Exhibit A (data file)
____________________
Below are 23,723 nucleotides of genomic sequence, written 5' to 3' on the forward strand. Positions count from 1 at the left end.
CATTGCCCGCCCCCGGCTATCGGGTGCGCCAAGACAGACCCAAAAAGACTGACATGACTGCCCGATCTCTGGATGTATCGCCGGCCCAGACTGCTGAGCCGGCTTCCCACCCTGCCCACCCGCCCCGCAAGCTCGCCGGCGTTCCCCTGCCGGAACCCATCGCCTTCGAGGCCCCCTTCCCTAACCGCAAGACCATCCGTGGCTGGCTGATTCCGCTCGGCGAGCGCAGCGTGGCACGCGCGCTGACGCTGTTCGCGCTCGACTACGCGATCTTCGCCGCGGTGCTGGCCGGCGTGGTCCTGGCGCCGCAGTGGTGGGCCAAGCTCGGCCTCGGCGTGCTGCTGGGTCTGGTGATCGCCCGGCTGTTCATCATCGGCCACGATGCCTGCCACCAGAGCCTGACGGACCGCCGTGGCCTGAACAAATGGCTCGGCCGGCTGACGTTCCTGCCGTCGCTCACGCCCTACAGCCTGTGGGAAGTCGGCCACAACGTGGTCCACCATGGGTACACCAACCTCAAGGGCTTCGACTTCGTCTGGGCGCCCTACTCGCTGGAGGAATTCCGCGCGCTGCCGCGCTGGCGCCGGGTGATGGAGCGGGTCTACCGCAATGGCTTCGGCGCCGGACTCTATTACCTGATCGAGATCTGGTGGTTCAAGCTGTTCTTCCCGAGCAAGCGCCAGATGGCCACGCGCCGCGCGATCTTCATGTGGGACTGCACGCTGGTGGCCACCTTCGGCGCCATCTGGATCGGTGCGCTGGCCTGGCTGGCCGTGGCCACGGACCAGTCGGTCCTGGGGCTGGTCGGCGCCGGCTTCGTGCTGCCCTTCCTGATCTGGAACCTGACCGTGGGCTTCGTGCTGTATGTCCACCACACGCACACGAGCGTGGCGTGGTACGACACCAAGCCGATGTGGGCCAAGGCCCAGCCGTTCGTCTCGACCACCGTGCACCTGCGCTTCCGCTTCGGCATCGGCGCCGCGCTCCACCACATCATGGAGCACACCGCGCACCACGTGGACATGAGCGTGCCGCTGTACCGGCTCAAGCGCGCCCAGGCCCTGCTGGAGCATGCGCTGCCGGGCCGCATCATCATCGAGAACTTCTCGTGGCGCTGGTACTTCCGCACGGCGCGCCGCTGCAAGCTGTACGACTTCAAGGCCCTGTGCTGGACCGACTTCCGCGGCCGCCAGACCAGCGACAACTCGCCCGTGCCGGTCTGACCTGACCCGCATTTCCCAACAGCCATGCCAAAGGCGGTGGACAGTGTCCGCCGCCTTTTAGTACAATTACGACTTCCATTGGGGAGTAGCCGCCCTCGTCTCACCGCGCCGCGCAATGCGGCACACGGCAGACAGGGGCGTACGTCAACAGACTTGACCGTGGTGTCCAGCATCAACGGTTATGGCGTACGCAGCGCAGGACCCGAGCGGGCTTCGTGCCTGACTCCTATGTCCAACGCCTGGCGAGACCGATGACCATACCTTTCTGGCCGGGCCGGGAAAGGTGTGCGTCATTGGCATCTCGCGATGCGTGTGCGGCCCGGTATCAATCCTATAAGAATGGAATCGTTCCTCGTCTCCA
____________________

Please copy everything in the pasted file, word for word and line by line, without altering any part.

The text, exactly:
Below are 23,723 nucleotides of genomic sequence, written 5' to 3' on the forward strand. Positions count from 1 at the left end.
CATTGCCCGCCCCCGGCTATCGGGTGCGCCAAGACAGACCCAAAAAGACTGACATGACTGCCCGATCTCTGGATGTATCGCCGGCCCAGACTGCTGAGCCGGCTTCCCACCCTGCCCACCCGCCCCGCAAGCTCGCCGGCGTTCCCCTGCCGGAACCCATCGCCTTCGAGGCCCCCTTCCCTAACCGCAAGACCATCCGTGGCTGGCTGATTCCGCTCGGCGAGCGCAGCGTGGCACGCGCGCTGACGCTGTTCGCGCTCGACTACGCGATCTTCGCCGCGGTGCTGGCCGGCGTGGTCCTGGCGCCGCAGTGGTGGGCCAAGCTCGGCCTCGGCGTGCTGCTGGGTCTGGTGATCGCCCGGCTGTTCATCATCGGCCACGATGCCTGCCACCAGAGCCTGACGGACCGCCGTGGCCTGAACAAATGGCTCGGCCGGCTGACGTTCCTGCCGTCGCTCACGCCCTACAGCCTGTGGGAAGTCGGCCACAACGTGGTCCACCATGGGTACACCAACCTCAAGGGCTTCGACTTCGTCTGGGCGCCCTACTCGCTGGAGGAATTCCGCGCGCTGCCGCGCTGGCGCCGGGTGATGGAGCGGGTCTACCGCAATGGCTTCGGCGCCGGACTCTATTACCTGATCGAGATCTGGTGGTTCAAGCTGTTCTTCCCGAGCAAGCGCCAGATGGCCACGCGCCGCGCGATCTTCATGTGGGACTGCACGCTGGTGGCCACCTTCGGCGCCATCTGGATCGGTGCGCTGGCCTGGCTGGCCGTGGCCACGGACCAGTCGGTCCTGGGGCTGGTCGGCGCCGGCTTCGTGCTGCCCTTCCTGATCTGGAACCTGACCGTGGGCTTCGTGCTGTATGTCCACCACACGCACACGAGCGTGGCGTGGTACGACACCAAGCCGATGTGGGCCAAGGCCCAGCCGTTCGTCTCGACCACCGTGCACCTGCGCTTCCGCTTCGGCATCGGCGCCGCGCTCCACCACATCATGGAGCACACCGCGCACCACGTGGACATGAGCGTGCCGCTGTACCGGCTCAAGCGCGCCCAGGCCCTGCTGGAGCATGCGCTGCCGGGCCGCATCATCATCGAGAACTTCTCGTGGCGCTGGTACTTCCGCACGGCGCGCCGCTGCAAGCTGTACGACTTCAAGGCCCTGTGCTGGACCGACTTCCGCGGCCGCCAGACCAGCGACAACTCGCCCGTGCCGGTCTGACCTGACCCGCATTTCCCAACAGCCATGCCAAAGGCGGTGGACAGTGTCCGCCGCCTTTTAGTACAATTACGACTTCCATTGGGGAGTAGCCGCCCTCGTCTCACCGCGCCGCGCAATGCGGCACACGGCAGACAGGGGCGTACGTCAACAGACTTGACCGTGGTGTCCAGCATCAACGGTTATGGCGTACGCAGCGCAGGACCCGAGCGGGCTTCGTGCCTGACTCCTATGTCCAACGCCTGGCGAGACCGATGACCATACCTTTCTGGCCGGGCCGGGAAAGGTGTGCGTCATTGGCATCTCGCGATGCGTGTGCGGCCCGGTATCAATCCTATAAGAATGGAATCGTTCCTCGTCTCCA